Paul was a giant of a man, and the strongest person I ever knew. He was stooped and completely bald. There was the tiniest cap on his head whether it was the coldest day in winter or the hottest day in summer. I don’t think the cap had ever been cleaned. He always wore that cap, except when he ate. At meals it was carefully placed on his lap.
Paul ate with our family. He especially loved Mama’s soups—chicken with lokshn (noodles), beef barley, lentil, borscht and Papa’s favorite—potato. Mama saved the parsnip for Paul.
When mama asked if he wanted more he always said, “No, thank you.” But Mama gave him seconds anyway. He never left a drop of food in his special, over-sized bowl.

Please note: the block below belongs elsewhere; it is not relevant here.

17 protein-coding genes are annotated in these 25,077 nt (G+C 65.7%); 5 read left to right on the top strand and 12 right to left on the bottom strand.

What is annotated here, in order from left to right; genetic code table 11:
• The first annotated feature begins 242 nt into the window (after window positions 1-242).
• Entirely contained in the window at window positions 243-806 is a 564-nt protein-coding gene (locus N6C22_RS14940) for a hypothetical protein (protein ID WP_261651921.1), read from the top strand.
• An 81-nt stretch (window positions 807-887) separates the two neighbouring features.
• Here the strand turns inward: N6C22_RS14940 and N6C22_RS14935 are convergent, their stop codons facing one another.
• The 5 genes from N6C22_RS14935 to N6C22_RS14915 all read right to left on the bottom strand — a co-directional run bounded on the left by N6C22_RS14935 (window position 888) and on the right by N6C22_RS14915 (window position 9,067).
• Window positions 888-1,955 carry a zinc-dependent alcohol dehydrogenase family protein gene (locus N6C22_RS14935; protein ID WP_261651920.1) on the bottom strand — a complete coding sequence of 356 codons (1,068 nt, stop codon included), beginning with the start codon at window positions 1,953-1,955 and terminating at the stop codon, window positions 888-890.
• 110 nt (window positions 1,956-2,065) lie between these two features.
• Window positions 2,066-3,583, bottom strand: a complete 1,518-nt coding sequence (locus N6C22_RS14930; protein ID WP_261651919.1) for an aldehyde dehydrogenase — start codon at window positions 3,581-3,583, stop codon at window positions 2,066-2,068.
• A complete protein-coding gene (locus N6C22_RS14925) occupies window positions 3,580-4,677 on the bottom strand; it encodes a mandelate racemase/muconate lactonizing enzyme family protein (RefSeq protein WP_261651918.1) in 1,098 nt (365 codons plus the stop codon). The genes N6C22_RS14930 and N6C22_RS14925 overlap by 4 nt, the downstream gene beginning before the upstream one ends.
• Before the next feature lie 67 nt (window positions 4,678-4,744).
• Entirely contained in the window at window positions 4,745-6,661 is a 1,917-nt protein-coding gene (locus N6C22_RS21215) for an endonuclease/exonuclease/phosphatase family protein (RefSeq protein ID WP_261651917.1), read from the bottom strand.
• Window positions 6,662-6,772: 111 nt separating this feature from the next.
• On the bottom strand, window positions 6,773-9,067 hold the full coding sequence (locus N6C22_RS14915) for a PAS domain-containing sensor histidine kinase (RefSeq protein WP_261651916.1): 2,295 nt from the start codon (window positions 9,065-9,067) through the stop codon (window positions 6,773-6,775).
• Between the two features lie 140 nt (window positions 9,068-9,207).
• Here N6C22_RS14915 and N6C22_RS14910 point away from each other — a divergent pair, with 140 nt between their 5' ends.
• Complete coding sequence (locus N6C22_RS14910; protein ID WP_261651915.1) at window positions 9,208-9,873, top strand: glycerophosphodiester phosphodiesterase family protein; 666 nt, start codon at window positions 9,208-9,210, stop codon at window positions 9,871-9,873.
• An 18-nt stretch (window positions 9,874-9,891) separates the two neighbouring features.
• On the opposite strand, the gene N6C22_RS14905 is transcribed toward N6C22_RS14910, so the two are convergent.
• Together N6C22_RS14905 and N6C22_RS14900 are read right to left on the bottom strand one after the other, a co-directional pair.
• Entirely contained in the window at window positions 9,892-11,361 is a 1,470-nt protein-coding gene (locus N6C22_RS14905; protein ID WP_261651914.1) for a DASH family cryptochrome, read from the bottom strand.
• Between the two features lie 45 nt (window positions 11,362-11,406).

One day it was raining hard. It was so muddy that the truck could not come near the brooder house and baby chicks were coming in. The coop had to be cleaned out of the old litter and disinfected. We shoveled the litter into burlap feed bags and Paul carried them out one under each arm, until the building was emptied.Paul called Mama “Hrabina,” (the countess.) I remember, one day, overhearing Papa asking Paul why he called Mama the countess, and he said, “She speaks like a fancy lady.”